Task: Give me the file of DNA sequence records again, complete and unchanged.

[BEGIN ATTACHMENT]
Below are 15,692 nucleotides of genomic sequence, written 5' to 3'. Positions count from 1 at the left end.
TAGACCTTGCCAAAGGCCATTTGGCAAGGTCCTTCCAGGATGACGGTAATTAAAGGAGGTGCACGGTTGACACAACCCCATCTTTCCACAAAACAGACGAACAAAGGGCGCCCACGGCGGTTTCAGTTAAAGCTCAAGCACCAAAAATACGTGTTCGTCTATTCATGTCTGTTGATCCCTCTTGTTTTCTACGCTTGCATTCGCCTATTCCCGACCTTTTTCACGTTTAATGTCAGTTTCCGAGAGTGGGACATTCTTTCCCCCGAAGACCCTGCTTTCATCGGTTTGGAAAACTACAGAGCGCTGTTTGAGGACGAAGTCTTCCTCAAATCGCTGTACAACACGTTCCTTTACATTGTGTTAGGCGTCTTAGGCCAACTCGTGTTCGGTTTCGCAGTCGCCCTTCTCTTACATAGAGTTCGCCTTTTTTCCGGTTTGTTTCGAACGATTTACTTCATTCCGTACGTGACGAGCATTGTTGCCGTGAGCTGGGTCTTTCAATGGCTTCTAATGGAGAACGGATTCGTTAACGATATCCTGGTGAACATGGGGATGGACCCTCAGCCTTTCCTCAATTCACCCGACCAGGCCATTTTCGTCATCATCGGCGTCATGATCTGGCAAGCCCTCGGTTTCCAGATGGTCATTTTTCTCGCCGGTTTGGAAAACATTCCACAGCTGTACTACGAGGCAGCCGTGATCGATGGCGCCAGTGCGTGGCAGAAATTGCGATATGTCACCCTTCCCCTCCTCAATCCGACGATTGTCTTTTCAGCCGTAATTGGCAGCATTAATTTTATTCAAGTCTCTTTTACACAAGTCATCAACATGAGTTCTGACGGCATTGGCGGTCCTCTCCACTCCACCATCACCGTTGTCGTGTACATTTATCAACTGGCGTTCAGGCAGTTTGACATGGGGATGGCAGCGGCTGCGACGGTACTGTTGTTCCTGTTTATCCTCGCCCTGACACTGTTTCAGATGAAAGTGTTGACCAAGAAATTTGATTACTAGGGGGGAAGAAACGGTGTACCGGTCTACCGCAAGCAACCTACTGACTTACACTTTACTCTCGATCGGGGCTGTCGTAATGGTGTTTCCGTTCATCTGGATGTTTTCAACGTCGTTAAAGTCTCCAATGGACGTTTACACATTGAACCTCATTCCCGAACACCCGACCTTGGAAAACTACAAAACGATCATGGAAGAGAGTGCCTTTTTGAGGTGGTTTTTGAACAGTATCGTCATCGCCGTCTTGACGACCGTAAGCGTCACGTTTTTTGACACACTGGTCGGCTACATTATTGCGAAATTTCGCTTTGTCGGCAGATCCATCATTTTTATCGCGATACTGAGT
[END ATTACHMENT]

Below are 15,692 nucleotides of genomic sequence, written 5' to 3'. Positions count from 1 at the left end.
TAGACCTTGCCAAAGGCCATTTGGCAAGGTCCTTCCAGGATGACGGTAATTAAAGGAGGTGCACGGTTGACACAACCCCATCTTTCCACAAAACAGACGAACAAAGGGCGCCCACGGCGGTTTCAGTTAAAGCTCAAGCACCAAAAATACGTGTTCGTCTATTCATGTCTGTTGATCCCTCTTGTTTTCTACGCTTGCATTCGCCTATTCCCGACCTTTTTCACGTTTAATGTCAGTTTCCGAGAGTGGGACATTCTTTCCCCCGAAGACCCTGCTTTCATCGGTTTGGAAAACTACAGAGCGCTGTTTGAGGACGAAGTCTTCCTCAAATCGCTGTACAACACGTTCCTTTACATTGTGTTAGGCGTCTTAGGCCAACTCGTGTTCGGTTTCGCAGTCGCCCTTCTCTTACATAGAGTTCGCCTTTTTTCCGGTTTGTTTCGAACGATTTACTTCATTCCGTACGTGACGAGCATTGTTGCCGTGAGCTGGGTCTTTCAATGGCTTCTAATGGAGAACGGATTCGTTAACGATATCCTGGTGAACATGGGGATGGACCCTCAGCCTTTCCTCAATTCACCCGACCAGGCCATTTTCGTCATCATCGGCGTCATGATCTGGCAAGCCCTCGGTTTCCAGATGGTCATTTTTCTCGCCGGTTTGGAAAACATTCCACAGCTGTACTACGAGGCAGCCGTGATCGATGGCGCCAGTGCGTGGCAGAAATTGCGATATGTCACCCTTCCCCTCCTCAATCCGACGATTGTCTTTTCAGCCGTAATTGGCAGCATTAATTTTATTCAAGTCTCTTTTACACAAGTCATCAACATGAGTTCTGACGGCATTGGCGGTCCTCTCCACTCCACCATCACCGTTGTCGTGTACATTTATCAACTGGCGTTCAGGCAGTTTGACATGGGGATGGCAGCGGCTGCGACGGTACTGTTGTTCCTGTTTATCCTCGCCCTGACACTGTTTCAGATGAAAGTGTTGACCAAGAAATTTGATTACTAGGGGGGAAGAAACGGTGTACCGGTCTACCGCAAGCAACCTACTGACTTACACTTTACTCTCGATCGGGGCTGTCGTAATGGTGTTTCCGTTCATCTGGATGTTTTCAACGTCGTTAAAGTCTCCAATGGACGTTTACACATTGAACCTCATTCCCGAACACCCGACCTTGGAAAACTACAAAACGATCATGGAAGAGAGTGCCTTTTTGAGGTGGTTTTTGAACAGTATCGTCATCGCCGTCTTGACGACCGTAAGCGTCACGTTTTTTGACACACTGGTCGGCTACATTATTGCGAAATTTCGCTTTGTCGGCAGATCCATCATTTTTATCGCGATACTGAGT